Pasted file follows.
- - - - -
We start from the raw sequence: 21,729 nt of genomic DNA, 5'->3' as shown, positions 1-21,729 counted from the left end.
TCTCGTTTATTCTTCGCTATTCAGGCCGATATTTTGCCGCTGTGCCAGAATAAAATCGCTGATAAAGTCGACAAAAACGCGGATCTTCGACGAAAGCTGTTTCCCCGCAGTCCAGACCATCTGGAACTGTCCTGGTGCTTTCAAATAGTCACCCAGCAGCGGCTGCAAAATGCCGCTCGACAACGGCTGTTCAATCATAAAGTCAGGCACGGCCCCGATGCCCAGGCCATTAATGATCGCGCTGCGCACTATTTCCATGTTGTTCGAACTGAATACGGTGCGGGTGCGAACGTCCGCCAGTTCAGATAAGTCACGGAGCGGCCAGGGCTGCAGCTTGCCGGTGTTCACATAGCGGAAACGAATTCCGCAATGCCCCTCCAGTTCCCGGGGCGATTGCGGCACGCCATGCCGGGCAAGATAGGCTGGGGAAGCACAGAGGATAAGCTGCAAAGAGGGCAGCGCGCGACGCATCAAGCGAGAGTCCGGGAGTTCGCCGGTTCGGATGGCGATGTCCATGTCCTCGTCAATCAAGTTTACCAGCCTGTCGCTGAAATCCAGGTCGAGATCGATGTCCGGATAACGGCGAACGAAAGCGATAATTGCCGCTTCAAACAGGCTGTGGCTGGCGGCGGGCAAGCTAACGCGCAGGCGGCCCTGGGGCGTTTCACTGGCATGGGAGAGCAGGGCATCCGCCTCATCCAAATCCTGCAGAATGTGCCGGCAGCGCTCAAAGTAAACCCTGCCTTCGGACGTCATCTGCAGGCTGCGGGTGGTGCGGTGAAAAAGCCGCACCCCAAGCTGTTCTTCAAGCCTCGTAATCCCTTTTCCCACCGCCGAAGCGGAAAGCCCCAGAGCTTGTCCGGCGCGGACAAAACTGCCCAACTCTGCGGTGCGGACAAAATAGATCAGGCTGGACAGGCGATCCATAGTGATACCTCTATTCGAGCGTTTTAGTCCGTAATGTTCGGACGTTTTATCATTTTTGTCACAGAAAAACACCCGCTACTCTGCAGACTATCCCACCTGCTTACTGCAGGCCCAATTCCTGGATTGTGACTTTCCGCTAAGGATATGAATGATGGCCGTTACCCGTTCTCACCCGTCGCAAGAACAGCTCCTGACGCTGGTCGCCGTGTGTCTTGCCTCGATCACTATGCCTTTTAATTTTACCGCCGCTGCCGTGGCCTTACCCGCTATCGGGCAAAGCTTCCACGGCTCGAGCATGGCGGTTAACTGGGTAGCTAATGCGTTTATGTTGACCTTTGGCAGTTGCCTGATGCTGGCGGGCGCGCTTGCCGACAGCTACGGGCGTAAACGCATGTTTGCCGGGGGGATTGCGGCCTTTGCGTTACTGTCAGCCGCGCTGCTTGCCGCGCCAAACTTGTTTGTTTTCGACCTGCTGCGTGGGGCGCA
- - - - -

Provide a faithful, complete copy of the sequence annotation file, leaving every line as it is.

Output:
We start from the raw sequence: 21,729 nt of genomic DNA, 5'->3' as shown, positions 1-21,729 counted from the left end.
TCTCGTTTATTCTTCGCTATTCAGGCCGATATTTTGCCGCTGTGCCAGAATAAAATCGCTGATAAAGTCGACAAAAACGCGGATCTTCGACGAAAGCTGTTTCCCCGCAGTCCAGACCATCTGGAACTGTCCTGGTGCTTTCAAATAGTCACCCAGCAGCGGCTGCAAAATGCCGCTCGACAACGGCTGTTCAATCATAAAGTCAGGCACGGCCCCGATGCCCAGGCCATTAATGATCGCGCTGCGCACTATTTCCATGTTGTTCGAACTGAATACGGTGCGGGTGCGAACGTCCGCCAGTTCAGATAAGTCACGGAGCGGCCAGGGCTGCAGCTTGCCGGTGTTCACATAGCGGAAACGAATTCCGCAATGCCCCTCCAGTTCCCGGGGCGATTGCGGCACGCCATGCCGGGCAAGATAGGCTGGGGAAGCACAGAGGATAAGCTGCAAAGAGGGCAGCGCGCGACGCATCAAGCGAGAGTCCGGGAGTTCGCCGGTTCGGATGGCGATGTCCATGTCCTCGTCAATCAAGTTTACCAGCCTGTCGCTGAAATCCAGGTCGAGATCGATGTCCGGATAACGGCGAACGAAAGCGATAATTGCCGCTTCAAACAGGCTGTGGCTGGCGGCGGGCAAGCTAACGCGCAGGCGGCCCTGGGGCGTTTCACTGGCATGGGAGAGCAGGGCATCCGCCTCATCCAAATCCTGCAGAATGTGCCGGCAGCGCTCAAAGTAAACCCTGCCTTCGGACGTCATCTGCAGGCTGCGGGTGGTGCGGTGAAAAAGCCGCACCCCAAGCTGTTCTTCAAGCCTCGTAATCCCTTTTCCCACCGCCGAAGCGGAAAGCCCCAGAGCTTGTCCGGCGCGGACAAAACTGCCCAACTCTGCGGTGCGGACAAAATAGATCAGGCTGGACAGGCGATCCATAGTGATACCTCTATTCGAGCGTTTTAGTCCGTAATGTTCGGACGTTTTATCATTTTTGTCACAGAAAAACACCCGCTACTCTGCAGACTATCCCACCTGCTTACTGCAGGCCCAATTCCTGGATTGTGACTTTCCGCTAAGGATATGAATGATGGCCGTTACCCGTTCTCACCCGTCGCAAGAACAGCTCCTGACGCTGGTCGCCGTGTGTCTTGCCTCGATCACTATGCCTTTTAATTTTACCGCCGCTGCCGTGGCCTTACCCGCTATCGGGCAAAGCTTCCACGGCTCGAGCATGGCGGTTAACTGGGTAGCTAATGCGTTTATGTTGACCTTTGGCAGTTGCCTGATGCTGGCGGGCGCGCTTGCCGACAGCTACGGGCGTAAACGCATGTTTGCCGGGGGGATTGCGGCCTTTGCGTTACTGTCAGCCGCGCTGCTTGCCGCGCCAAACTTGTTTGTTTTCGACCTGCTGCGTGGGGCGCA